Shot in sixteen different locations, across eight separate states, this work catalyses and reunites fresh experiences of a new form of American architecture by summoning a disquieting conjunction of realism and fiction. In a study that goes beyond pure formal investigation and documentation Martins creates a poignant commentary on the financial ruin and bankruptcy that struck the lives of many thousands of people. According to the author Peter D Osborne (who contributes an essay to the book), “This is not a House plays on the borders between what Ranciére calls, ‘the logic of facts and the logic of fictions’; it is itself formed from that relationship, a product of another crisis in which the categories of Art Photography and Documentary Photography have not so much fallen apart as fallen into each other. Martins’ work is the bearer of the crisis it engages with, a crisis that is only in part economic. More immediately the manifest theme of This is not a House places it at a point where parallel themes converge, each governed by a fear of the loss of reality: the concern that digitalisation has undermined photographic realism and compromised any truth-telling facility in the medium and beyond; and the fear of Wall Street’s undermining of what is interestingly referred to as the real economy”. This is the real context in which This Is not a House appears, the ruins of the house-economy.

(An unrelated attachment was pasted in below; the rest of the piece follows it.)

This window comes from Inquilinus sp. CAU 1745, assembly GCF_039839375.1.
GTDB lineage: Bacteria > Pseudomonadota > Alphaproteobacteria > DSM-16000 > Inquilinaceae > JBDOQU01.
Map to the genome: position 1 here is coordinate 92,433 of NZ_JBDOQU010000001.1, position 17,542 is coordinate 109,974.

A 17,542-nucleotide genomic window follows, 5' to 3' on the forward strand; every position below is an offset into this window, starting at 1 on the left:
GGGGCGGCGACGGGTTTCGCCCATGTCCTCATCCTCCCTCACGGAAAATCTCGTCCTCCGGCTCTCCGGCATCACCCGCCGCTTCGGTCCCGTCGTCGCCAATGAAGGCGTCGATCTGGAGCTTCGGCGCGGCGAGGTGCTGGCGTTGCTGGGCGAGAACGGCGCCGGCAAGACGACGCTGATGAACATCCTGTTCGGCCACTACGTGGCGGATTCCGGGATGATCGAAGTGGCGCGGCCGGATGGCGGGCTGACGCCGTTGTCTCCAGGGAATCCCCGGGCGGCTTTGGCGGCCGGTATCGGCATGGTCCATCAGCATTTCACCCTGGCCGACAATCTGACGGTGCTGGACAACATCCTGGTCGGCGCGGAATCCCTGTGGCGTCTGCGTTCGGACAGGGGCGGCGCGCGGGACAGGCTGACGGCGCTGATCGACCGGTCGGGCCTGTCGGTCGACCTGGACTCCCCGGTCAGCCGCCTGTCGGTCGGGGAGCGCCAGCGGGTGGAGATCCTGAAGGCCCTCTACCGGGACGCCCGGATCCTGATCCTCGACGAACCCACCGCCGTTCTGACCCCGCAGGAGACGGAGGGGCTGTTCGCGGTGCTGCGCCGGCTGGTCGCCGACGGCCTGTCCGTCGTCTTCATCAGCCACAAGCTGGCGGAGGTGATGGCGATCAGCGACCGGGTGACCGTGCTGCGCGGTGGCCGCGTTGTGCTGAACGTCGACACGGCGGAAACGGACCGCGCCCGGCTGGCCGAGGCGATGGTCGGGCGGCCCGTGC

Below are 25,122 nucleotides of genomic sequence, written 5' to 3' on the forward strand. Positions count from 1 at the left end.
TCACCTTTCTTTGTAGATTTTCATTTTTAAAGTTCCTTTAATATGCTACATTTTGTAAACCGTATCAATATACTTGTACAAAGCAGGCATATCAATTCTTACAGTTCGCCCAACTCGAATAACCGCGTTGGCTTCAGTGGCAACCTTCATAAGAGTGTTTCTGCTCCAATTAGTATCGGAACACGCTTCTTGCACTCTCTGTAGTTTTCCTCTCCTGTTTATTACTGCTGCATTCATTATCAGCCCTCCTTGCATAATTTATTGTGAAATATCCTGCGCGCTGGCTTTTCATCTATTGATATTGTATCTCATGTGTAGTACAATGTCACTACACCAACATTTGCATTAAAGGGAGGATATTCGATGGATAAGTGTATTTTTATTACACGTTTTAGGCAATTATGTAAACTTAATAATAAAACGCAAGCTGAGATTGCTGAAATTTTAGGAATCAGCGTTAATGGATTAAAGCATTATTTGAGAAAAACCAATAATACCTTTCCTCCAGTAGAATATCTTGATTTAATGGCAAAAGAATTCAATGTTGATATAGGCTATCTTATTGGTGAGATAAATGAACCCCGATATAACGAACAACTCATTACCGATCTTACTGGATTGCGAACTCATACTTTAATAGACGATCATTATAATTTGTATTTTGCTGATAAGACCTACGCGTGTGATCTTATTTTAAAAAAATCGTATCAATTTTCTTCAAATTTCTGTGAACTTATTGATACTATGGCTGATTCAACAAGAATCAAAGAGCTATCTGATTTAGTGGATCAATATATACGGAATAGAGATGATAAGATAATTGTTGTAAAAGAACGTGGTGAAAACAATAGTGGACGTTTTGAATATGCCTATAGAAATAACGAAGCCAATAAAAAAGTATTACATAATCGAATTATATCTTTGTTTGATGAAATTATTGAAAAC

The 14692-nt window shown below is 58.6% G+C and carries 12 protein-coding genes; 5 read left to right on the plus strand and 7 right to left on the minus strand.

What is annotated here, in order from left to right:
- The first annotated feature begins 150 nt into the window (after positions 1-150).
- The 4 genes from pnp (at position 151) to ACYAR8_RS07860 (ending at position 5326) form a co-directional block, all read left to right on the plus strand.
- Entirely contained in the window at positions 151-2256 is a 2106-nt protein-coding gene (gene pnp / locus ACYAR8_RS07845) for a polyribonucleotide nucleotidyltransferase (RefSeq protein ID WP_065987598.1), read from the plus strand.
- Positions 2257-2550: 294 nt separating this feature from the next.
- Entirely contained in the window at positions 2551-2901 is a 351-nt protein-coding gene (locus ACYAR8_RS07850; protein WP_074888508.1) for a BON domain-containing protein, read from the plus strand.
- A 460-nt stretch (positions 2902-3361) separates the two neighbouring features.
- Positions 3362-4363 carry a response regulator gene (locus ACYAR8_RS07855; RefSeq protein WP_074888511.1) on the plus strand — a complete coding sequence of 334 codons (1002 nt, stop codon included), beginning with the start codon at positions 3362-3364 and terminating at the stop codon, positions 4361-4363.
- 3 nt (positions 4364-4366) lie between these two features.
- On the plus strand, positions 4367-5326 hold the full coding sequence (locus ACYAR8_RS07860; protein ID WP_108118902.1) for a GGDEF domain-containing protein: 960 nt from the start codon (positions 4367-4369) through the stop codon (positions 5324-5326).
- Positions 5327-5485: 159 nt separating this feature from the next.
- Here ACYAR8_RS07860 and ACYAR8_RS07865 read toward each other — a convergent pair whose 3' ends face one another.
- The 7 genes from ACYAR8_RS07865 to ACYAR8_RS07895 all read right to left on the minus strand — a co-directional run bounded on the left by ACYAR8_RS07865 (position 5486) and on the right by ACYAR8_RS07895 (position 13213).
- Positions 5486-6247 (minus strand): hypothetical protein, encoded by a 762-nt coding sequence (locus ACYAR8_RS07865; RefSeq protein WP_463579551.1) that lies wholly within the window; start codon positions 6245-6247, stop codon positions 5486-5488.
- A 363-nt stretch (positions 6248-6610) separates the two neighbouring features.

Publisher: Dewi Lewis